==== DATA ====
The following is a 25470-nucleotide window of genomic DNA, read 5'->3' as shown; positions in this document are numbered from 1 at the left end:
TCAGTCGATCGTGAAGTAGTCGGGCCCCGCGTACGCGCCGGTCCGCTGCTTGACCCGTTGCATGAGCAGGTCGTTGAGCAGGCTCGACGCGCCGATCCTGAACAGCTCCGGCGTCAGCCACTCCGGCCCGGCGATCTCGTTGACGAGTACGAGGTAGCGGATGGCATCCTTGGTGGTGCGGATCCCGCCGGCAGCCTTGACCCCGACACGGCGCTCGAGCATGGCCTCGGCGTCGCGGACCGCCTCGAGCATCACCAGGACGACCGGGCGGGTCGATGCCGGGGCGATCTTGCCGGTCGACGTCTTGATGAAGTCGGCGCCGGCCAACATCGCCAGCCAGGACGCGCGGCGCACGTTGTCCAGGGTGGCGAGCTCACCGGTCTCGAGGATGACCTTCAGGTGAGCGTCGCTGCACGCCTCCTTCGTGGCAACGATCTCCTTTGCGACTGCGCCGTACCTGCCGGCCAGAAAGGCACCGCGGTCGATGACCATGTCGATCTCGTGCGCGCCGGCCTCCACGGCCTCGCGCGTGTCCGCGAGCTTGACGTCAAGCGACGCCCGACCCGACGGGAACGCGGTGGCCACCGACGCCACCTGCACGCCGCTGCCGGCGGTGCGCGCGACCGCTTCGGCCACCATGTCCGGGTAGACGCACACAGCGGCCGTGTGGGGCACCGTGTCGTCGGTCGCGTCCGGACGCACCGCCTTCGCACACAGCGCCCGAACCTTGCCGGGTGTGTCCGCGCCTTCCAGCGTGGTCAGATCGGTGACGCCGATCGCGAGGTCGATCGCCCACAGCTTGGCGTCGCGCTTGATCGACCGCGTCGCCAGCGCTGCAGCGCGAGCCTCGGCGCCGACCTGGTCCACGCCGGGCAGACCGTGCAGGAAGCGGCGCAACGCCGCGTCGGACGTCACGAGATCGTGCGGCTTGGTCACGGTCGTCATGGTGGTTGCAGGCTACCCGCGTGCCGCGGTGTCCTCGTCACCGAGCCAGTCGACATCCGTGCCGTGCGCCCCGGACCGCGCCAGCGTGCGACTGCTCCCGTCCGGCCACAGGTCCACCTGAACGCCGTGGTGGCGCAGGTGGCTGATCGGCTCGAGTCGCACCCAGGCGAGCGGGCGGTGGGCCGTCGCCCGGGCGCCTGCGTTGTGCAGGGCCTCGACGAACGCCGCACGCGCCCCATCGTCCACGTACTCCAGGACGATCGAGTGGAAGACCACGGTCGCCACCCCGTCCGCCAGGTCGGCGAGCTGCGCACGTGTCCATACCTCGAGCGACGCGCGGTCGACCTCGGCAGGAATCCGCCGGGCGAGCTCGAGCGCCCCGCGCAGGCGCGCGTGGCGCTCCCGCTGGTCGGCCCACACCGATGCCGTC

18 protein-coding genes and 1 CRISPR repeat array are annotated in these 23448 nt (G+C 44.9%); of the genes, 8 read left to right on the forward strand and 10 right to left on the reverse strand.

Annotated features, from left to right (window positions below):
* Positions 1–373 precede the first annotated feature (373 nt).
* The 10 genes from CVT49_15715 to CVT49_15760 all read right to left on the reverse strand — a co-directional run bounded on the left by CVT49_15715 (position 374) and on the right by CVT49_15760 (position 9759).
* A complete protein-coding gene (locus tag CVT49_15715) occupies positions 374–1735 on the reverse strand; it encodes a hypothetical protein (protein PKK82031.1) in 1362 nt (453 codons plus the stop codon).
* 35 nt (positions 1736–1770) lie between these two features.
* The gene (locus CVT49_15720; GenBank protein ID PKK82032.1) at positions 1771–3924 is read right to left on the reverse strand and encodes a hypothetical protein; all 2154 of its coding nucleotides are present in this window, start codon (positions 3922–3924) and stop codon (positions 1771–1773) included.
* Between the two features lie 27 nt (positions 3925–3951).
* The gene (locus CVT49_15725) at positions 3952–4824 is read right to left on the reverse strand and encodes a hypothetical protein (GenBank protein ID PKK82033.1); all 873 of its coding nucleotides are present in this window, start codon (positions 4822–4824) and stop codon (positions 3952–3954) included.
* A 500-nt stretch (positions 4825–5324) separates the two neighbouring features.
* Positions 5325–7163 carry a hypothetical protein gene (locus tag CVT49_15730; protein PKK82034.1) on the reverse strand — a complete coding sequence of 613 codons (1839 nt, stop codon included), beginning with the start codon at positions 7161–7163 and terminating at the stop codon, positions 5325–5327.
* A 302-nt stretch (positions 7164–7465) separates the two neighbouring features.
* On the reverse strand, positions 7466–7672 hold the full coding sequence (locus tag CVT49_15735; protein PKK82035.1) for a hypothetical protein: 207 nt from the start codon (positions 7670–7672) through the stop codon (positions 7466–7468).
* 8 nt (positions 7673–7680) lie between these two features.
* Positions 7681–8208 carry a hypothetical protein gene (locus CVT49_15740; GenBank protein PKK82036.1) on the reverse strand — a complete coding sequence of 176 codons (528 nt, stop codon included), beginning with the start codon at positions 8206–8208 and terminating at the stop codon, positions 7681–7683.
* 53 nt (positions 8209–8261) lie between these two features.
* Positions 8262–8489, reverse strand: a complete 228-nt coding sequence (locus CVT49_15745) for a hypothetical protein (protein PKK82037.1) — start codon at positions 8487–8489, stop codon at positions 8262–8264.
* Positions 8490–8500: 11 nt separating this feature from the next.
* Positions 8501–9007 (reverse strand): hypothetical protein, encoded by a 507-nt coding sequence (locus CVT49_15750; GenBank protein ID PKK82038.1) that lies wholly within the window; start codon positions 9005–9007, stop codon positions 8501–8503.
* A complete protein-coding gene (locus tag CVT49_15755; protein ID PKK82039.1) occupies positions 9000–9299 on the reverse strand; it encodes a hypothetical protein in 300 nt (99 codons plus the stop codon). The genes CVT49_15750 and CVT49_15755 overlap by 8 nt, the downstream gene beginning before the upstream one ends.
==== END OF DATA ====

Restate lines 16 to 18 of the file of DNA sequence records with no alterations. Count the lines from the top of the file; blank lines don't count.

* 8 nt (positions 7673–7680) lie between these two features.
* Positions 7681–8208 carry a hypothetical protein gene (locus CVT49_15740; GenBank protein PKK82036.1) on the reverse strand — a complete coding sequence of 176 codons (528 nt, stop codon included), beginning with the start codon at positions 8206–8208 and terminating at the stop codon, positions 7681–7683.
* 53 nt (positions 8209–8261) lie between these two features.